‘There is now a commitment to a plan for the area, linking with Trafford and Stockport and city centre. Not Covid lanes (yet) but we are working on that.’ said former Manchester councillor & Wythenshawe FM radio presenter Chris Paul.

Wythenshawe Hospitals & Simon’s Bridge are said to be two places likely to benefit.

Sir Richard Leese on walking and cycling (CityCo interview Mon 15th June):

‘‘Once you get into the city centre, we want to make it a pedestrian dominated area. We’re not going to be daft about that – lots of residents and businesses need servicing {by vehicles} so we have to try and manage it as carefully as we can – within all those constraints, we want to make it as pedestrian dominated and friendly as we can.

‘’In terms of getting to the city centre – we do not want people as far as possible commuting by private car; it does mean encouraging walking – the second biggest modal transfer we’ve seen – and encouraging cycling, but looking at that for the long term.

‘The sorts of schemes we’ve developed for Oxford Road; we need that sort of quality – so we not only grow cycling but we maintain it.

‘At the same time we need to be doing things away from the city centre. But the big issue around getting to it; how we are able to get public transport back operating in any sort of normal way… without that we cannot safely sustain the number of people who need to travel.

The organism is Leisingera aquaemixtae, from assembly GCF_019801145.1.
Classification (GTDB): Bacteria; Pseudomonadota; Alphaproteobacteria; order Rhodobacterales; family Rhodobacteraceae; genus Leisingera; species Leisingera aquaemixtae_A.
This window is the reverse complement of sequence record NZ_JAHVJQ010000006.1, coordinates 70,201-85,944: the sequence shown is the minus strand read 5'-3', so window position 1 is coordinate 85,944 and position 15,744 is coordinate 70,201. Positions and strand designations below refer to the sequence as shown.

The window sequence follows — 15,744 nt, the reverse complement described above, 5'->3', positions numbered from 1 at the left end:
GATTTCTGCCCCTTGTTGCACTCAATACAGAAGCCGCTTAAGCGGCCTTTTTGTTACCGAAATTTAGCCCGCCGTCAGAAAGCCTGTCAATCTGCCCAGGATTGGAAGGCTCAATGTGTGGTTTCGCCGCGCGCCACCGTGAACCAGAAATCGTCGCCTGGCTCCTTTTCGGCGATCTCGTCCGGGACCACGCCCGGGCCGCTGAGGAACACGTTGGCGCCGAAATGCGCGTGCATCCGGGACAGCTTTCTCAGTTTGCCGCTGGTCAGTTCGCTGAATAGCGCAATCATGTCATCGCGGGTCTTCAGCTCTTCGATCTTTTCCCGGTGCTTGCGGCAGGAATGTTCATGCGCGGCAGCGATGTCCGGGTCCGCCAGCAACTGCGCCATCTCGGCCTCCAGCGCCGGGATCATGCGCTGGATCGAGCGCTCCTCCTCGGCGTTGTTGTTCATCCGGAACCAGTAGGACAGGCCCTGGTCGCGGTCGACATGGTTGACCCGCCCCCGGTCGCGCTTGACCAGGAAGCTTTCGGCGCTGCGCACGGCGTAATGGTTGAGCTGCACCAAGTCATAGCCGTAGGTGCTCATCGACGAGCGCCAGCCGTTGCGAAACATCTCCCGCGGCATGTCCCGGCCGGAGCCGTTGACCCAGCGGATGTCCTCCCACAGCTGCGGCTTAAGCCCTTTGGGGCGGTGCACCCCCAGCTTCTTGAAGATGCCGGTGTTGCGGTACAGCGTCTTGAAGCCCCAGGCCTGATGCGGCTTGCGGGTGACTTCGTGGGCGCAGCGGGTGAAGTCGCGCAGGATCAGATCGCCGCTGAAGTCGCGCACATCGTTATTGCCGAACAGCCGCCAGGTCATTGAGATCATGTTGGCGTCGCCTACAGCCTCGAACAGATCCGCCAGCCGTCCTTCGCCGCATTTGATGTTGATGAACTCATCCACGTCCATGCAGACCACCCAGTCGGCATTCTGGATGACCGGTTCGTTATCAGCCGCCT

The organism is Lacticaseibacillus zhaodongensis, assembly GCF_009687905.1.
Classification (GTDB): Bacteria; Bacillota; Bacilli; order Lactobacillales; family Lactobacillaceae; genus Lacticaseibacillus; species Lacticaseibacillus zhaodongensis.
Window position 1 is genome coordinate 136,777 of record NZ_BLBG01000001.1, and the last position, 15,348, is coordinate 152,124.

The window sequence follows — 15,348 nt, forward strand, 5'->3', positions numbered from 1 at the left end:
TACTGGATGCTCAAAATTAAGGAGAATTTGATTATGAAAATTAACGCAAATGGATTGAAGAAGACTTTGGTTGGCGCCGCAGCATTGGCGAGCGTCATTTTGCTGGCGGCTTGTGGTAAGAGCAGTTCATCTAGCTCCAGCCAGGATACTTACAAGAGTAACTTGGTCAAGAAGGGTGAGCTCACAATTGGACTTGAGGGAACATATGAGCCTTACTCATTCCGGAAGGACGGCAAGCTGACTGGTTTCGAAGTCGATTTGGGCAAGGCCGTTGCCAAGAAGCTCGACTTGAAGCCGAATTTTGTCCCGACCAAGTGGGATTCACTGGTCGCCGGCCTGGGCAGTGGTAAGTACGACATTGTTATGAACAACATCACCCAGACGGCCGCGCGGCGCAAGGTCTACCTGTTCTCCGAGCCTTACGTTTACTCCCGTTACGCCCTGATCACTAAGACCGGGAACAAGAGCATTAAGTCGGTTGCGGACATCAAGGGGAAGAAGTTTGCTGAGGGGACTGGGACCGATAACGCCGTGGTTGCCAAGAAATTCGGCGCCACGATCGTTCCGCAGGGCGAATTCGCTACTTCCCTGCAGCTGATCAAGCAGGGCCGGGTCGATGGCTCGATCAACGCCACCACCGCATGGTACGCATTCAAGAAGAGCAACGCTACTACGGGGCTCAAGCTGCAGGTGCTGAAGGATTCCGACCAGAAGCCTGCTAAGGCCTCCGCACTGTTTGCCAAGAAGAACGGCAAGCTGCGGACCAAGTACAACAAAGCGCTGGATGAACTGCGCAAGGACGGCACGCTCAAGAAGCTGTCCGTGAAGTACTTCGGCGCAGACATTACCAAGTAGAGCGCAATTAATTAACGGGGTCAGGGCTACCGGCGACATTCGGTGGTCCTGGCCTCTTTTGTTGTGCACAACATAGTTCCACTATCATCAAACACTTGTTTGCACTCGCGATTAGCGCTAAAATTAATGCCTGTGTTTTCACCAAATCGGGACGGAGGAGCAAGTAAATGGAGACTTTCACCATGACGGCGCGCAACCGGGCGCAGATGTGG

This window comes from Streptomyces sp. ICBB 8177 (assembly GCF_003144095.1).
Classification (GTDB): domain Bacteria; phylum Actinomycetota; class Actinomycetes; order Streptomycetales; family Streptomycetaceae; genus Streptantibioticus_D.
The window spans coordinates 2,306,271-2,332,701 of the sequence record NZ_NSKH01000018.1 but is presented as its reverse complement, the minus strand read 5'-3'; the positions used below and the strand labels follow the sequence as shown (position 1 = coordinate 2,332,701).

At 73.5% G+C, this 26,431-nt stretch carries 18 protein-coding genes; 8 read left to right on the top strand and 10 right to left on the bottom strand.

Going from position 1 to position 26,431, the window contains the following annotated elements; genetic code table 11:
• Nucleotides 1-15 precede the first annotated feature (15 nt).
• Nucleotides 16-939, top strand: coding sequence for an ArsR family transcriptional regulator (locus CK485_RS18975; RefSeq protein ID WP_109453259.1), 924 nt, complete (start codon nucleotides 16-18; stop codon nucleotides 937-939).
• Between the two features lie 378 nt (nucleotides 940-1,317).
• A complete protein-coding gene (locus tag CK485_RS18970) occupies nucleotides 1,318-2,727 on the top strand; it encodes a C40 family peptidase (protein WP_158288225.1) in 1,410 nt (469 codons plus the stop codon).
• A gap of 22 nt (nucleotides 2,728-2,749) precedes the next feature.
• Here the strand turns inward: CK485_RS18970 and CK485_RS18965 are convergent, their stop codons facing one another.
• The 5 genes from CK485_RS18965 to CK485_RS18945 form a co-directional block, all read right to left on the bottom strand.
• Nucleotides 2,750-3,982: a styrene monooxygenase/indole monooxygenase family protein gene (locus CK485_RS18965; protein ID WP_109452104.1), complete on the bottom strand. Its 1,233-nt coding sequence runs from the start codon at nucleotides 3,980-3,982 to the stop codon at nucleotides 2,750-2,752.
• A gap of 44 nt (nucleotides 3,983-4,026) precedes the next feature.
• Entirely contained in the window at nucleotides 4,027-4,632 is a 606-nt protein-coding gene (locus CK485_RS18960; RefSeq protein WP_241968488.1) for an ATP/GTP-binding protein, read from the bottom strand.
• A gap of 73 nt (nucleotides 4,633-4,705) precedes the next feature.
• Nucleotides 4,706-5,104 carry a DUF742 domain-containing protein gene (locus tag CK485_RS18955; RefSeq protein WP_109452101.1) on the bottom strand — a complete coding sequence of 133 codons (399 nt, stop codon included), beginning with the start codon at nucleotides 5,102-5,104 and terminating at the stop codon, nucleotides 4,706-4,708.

‘So there are big questions around that – the social distancing rules, face coverings, buses operating each vehicle at 20% – it’s not going to sustain us in the long term.

‘‘Other countries do not operate a 2m rule; and even for that it’s to do with people looking at each other face-to-face for an extended period, so we probably ought to have a more sophisticated understanding of how it needs to work. We are not near a stage where we can move away from it, but it does have to be less extreme and more practical.’’

Q: ‘Are you going to finish the A56 pop up lane from Trafford?’

A: (audible sigh) ‘We’ve bid for £600k of a £3m pot and we’ve concentrated on where we can fill gaps in existing provision or invest in walking and cycling in parts of the city where we’ve had little investment and we can’t do everything, there are choices that have to be made.

‘I have to say I have some doubts about pop-up cycling – we will see how it goes in other places, but I am fairly certain if we had gone out six months ago and said we are going to put up pop-up lanes with just cones to shield people from traffic, there would have been absolute uproar about the safety of that and I am not sure – apart from the Covid crisis – what has changed in between.